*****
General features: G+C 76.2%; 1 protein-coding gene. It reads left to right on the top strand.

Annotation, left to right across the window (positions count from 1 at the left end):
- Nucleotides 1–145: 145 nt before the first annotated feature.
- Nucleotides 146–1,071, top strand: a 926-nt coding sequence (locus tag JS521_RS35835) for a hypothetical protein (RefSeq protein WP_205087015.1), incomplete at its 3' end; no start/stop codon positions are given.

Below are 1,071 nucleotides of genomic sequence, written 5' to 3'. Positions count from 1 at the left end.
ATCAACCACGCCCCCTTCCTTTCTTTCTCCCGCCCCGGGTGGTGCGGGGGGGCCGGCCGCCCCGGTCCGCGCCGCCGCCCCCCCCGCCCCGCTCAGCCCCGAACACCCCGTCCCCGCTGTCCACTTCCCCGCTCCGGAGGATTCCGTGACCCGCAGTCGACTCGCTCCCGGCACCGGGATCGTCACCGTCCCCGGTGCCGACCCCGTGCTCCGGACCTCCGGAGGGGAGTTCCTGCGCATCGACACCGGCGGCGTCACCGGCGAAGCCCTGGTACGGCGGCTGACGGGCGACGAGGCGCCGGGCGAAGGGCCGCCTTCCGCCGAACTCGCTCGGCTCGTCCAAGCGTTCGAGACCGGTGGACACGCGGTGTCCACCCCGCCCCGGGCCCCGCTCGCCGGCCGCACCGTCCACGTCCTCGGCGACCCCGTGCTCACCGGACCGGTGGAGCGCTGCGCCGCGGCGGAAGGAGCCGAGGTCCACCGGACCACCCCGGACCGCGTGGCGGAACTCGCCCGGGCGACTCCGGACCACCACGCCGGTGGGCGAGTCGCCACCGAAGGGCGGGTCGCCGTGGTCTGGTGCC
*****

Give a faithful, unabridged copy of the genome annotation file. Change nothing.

General features: G+C 76.2%; 1 protein-coding gene. It reads left to right on the top strand.

Annotation, left to right across the window (positions count from 1 at the left end):
- Nucleotides 1–145: 145 nt before the first annotated feature.
- Nucleotides 146–1,071, top strand: a 926-nt coding sequence (locus tag JS521_RS35835) for a hypothetical protein (RefSeq protein WP_205087015.1), incomplete at its 3' end; no start/stop codon positions are given.

Below are 1,071 nucleotides of genomic sequence, written 5' to 3'. Positions count from 1 at the left end.
ATCAACCACGCCCCCTTCCTTTCTTTCTCCCGCCCCGGGTGGTGCGGGGGGGCCGGCCGCCCCGGTCCGCGCCGCCGCCCCCCCCGCCCCGCTCAGCCCCGAACACCCCGTCCCCGCTGTCCACTTCCCCGCTCCGGAGGATTCCGTGACCCGCAGTCGACTCGCTCCCGGCACCGGGATCGTCACCGTCCCCGGTGCCGACCCCGTGCTCCGGACCTCCGGAGGGGAGTTCCTGCGCATCGACACCGGCGGCGTCACCGGCGAAGCCCTGGTACGGCGGCTGACGGGCGACGAGGCGCCGGGCGAAGGGCCGCCTTCCGCCGAACTCGCTCGGCTCGTCCAAGCGTTCGAGACCGGTGGACACGCGGTGTCCACCCCGCCCCGGGCCCCGCTCGCCGGCCGCACCGTCCACGTCCTCGGCGACCCCGTGCTCACCGGACCGGTGGAGCGCTGCGCCGCGGCGGAAGGAGCCGAGGTCCACCGGACCACCCCGGACCGCGTGGCGGAACTCGCCCGGGCGACTCCGGACCACCACGCCGGTGGGCGAGTCGCCACCGAAGGGCGGGTCGCCGTGGTCTGGTGCC